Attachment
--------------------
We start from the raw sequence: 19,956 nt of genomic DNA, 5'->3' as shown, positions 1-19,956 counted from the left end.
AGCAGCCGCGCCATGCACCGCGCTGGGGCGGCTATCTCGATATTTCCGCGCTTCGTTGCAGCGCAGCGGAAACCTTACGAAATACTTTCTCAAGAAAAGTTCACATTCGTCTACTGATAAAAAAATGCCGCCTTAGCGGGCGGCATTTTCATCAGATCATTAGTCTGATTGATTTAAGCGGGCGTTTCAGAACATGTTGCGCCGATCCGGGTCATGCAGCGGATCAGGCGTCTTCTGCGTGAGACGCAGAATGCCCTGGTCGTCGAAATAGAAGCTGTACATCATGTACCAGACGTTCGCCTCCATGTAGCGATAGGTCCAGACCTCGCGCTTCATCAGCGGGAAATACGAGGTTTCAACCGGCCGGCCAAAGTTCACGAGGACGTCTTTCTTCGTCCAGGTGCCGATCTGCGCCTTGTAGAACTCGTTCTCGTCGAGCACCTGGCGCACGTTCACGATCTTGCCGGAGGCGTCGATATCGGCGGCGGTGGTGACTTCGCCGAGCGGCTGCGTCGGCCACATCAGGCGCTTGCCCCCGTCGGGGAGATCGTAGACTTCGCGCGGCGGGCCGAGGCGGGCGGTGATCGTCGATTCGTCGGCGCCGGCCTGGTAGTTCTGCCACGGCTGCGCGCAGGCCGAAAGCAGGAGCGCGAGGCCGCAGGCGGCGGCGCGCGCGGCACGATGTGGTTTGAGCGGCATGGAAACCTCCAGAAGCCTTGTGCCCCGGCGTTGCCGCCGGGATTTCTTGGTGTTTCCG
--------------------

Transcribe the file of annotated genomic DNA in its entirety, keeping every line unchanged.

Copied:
We start from the raw sequence: 19,956 nt of genomic DNA, 5'->3' as shown, positions 1-19,956 counted from the left end.
AGCAGCCGCGCCATGCACCGCGCTGGGGCGGCTATCTCGATATTTCCGCGCTTCGTTGCAGCGCAGCGGAAACCTTACGAAATACTTTCTCAAGAAAAGTTCACATTCGTCTACTGATAAAAAAATGCCGCCTTAGCGGGCGGCATTTTCATCAGATCATTAGTCTGATTGATTTAAGCGGGCGTTTCAGAACATGTTGCGCCGATCCGGGTCATGCAGCGGATCAGGCGTCTTCTGCGTGAGACGCAGAATGCCCTGGTCGTCGAAATAGAAGCTGTACATCATGTACCAGACGTTCGCCTCCATGTAGCGATAGGTCCAGACCTCGCGCTTCATCAGCGGGAAATACGAGGTTTCAACCGGCCGGCCAAAGTTCACGAGGACGTCTTTCTTCGTCCAGGTGCCGATCTGCGCCTTGTAGAACTCGTTCTCGTCGAGCACCTGGCGCACGTTCACGATCTTGCCGGAGGCGTCGATATCGGCGGCGGTGGTGACTTCGCCGAGCGGCTGCGTCGGCCACATCAGGCGCTTGCCCCCGTCGGGGAGATCGTAGACTTCGCGCGGCGGGCCGAGGCGGGCGGTGATCGTCGATTCGTCGGCGCCGGCCTGGTAGTTCTGCCACGGCTGCGCGCAGGCCGAAAGCAGGAGCGCGAGGCCGCAGGCGGCGGCGCGCGCGGCACGATGTGGTTTGAGCGGCATGGAAACCTCCAGAAGCCTTGTGCCCCGGCGTTGCCGCCGGGATTTCTTGGTGTTTCCG